Monday, March 22, 2010

"A deaf child? I can't have one of those"

Dr. Philip Zazove has a new book out called Four Days in Michigan. The fictional work is about the differences between people in the "deaf" and "Deaf" communities. His 1994 autobiography is titled When the Phone Rings, My Bed Shakes. Here's some background on Dr. Zazove.

Zazove became just the third certified deaf physician in the U.S. in 1981.

He's now a Specialist in family medicine at Michigan's University Hospital in Ann Arbor.

Diagnosed with profound hearing loss at the age of four, he had learned to speak English before losing his hearing.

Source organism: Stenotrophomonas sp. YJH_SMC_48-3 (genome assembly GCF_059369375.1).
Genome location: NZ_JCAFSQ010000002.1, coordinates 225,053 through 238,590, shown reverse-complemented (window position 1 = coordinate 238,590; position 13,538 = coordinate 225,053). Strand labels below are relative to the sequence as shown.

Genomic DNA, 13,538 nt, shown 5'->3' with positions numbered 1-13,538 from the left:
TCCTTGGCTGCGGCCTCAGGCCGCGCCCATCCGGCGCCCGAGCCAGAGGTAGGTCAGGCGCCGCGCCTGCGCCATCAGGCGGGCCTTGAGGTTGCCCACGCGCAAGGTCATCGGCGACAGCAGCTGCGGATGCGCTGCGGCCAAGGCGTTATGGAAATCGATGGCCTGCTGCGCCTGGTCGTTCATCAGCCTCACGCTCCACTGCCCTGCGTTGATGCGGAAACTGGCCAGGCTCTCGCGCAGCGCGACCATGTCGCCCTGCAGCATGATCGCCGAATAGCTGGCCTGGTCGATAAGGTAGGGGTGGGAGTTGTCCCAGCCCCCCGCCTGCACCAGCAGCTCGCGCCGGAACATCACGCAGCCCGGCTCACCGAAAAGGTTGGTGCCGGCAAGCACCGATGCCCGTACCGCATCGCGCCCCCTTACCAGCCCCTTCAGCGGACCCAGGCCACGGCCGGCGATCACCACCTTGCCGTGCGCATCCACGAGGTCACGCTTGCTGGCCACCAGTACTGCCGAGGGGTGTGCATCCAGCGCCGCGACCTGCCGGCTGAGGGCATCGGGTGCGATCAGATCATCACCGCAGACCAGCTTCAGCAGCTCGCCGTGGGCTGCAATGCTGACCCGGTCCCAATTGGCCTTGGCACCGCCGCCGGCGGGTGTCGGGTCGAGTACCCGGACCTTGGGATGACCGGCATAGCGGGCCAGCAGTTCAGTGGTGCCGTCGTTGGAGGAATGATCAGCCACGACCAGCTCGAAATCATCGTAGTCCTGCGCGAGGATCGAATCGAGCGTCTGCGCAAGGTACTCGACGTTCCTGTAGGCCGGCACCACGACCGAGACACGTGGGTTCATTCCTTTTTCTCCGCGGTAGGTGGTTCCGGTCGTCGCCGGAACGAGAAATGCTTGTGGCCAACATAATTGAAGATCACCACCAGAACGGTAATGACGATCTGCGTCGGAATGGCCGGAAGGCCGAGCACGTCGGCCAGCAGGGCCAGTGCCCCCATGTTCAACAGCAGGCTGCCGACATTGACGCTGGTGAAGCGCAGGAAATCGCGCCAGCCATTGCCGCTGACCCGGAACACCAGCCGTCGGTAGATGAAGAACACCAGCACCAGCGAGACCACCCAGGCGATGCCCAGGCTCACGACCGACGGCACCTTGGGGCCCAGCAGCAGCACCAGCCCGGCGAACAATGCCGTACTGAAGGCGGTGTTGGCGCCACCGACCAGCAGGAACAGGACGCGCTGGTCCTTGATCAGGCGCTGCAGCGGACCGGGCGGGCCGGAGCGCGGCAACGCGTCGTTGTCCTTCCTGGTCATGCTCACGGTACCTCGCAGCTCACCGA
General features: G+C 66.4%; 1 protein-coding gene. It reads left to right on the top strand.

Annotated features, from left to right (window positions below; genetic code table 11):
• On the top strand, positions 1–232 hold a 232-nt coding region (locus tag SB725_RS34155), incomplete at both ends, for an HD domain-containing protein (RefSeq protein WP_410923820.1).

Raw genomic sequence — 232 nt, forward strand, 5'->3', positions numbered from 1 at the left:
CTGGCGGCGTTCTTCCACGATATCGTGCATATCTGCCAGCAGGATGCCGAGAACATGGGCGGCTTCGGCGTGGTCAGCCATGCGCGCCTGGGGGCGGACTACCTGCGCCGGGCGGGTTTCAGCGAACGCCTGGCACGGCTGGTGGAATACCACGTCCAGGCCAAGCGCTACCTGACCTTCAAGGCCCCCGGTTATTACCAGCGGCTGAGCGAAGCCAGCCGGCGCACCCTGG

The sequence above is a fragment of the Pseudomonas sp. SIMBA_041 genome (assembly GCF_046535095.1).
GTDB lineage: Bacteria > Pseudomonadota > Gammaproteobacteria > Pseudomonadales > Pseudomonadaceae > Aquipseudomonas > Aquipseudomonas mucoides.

He was the first deaf child to be mainstreamed in the northern Chicago suburbs even though teachers would say, "A deaf child? I can't have one of those."

Zazove attended Northwestern University in 1969 and although he had excellent grades, he applied to 18 medical schools and every one of them turned him down. But after earning his Masters, Rutgers accepted him. The only one of 30 to do so. He later switched to Washington University in St. Louis where he met his wife who is a also a physician herself.

They have two daughters: Katie, 26, and Rebecca, 28.

In 1989, he became the first deaf physician to work in the state of Michigan.

About 2,500 patients come to him and about one out of ten of them have hearing loss. Since he knows sign language, some deaf patients drive hours to see him.

In 2007, he received a cochlear implant but it didn't work well. He got another one in 2008 which helped but he still relies heavily on lip reading.